How do laboratories plan to use IQCP?
Almost a third of labs are still not sure if IQCP applies to them, obviously concerning. Just under half of the labs say that they will only apply IQCP to the tests where they are currently using EQC. This is really what IQCP is intended to do - replace the failed EQC policies. About one in five labs will go further and apply IQCP to some tests, not just the EQC tests, an expansion of the IQCP into testing beyond the point-of-care. And about six percent of labs intend to apply IQCP to all of their testing. For traditional hospital labs, this is a bit ambitious and possibly reflects a misunderstanding of IQCP. IQCP isn't a mandatory change in regulation for all tests. It isn't supposed to replace traditional QC for all testing, although the marketing of this policy may have tried to imply this. About the same percentage of labs believe they won't need to implement IQCP at all. Those are probably labs that don't have currently EQC implementations in place, so there is no need to replace those with IQCP (or possibly those labs are still in denial).
What resources will laboratories be able to devote to developing IQCP?
The vast majority of labs have no money to devote to the additional workload of developing IQCPs. For them, IQCP is another "more with less" situation. They will have to squeeze the work out of their existing staff and existing budget, seeking out whatever free resources they can find. A few labs still can tap into a few hundred dollars of discretionary funds. A smaller number still have a few thousand. But almost no one has significant funding. Can we expect to get a proper IQCP when the staff and funds are not sufficient?
About a third of labs will only be able to dedicate one person to the task of developing IQCPs. This reflects again the stretched resources of the laboratory. Just under a majority of labs will put together a team of people within the laboratory. Far fewer expect to build a cross-functional team, encompassing disciplines outside the laboratory like clinicians, nurses, device experts, etc., even though the literature on risk assessment says that this is the proper way to perform a risk assessment.
Many more labs expect laboratories to provide assistance in developing IQCPs. Note that the regulations are explicit in that the manufacturer can provide help, perhaps some information and templates, but each laboratory has to develop their own Individual QCP. Thus it's not a good sign that 3.2% of labs think that the manufacturers are going to do all of this for them.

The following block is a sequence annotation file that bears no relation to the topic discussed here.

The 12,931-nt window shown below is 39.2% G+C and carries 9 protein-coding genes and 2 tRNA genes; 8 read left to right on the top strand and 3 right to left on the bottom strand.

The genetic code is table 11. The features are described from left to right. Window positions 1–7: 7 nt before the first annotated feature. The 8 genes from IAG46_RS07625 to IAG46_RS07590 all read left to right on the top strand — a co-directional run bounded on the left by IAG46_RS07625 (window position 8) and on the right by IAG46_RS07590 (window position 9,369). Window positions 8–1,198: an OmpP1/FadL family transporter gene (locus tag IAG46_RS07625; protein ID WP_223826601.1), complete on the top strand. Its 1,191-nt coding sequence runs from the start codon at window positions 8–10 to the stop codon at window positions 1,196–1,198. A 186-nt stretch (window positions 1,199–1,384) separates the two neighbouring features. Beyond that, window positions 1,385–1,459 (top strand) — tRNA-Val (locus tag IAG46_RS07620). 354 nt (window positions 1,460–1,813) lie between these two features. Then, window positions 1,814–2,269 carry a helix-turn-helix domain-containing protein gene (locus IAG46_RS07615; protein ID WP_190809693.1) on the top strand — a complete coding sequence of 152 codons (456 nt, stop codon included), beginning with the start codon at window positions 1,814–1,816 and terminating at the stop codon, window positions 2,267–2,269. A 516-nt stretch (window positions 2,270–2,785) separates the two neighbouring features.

Finally, reflecting again the budget squeeze on labs, less than one percent of laboratories believe they will hire consultants to help them with this IQCP development process. There simply isn't the money to spare to hire professionals to perform this task.\
The survey results can be read one of two ways. It depends on whether you want to be optimistic or pessimistic. An optimist would be heartened by the level of awareness - a majority of the laboratories know that some regulatory change is coming. The pessimist would point out that most labs haven't taken any action, appear confused, and are running out of time.
A realist would point out that IQCP has all the hallmarks of an unfunded mandate. A high burden with little hope of a properly funded or resourced solution. This is a recipe for an implementation failure. Too few techs with too little money are going to be tasked with the responsibility of developing IQCPs. The result is likely to be incomplete risk assessments, inadequate quality control plans, and insufficient monitoring. A lot of residual risk is likely to get passed on to the patient.
As CMS has been saying over and over, IQCP is a choice. If labs have another choice, they should strongly consider it. If they don't have a choice, they need to do better than the survey results here: they need to invest more, plan more, and monitor more.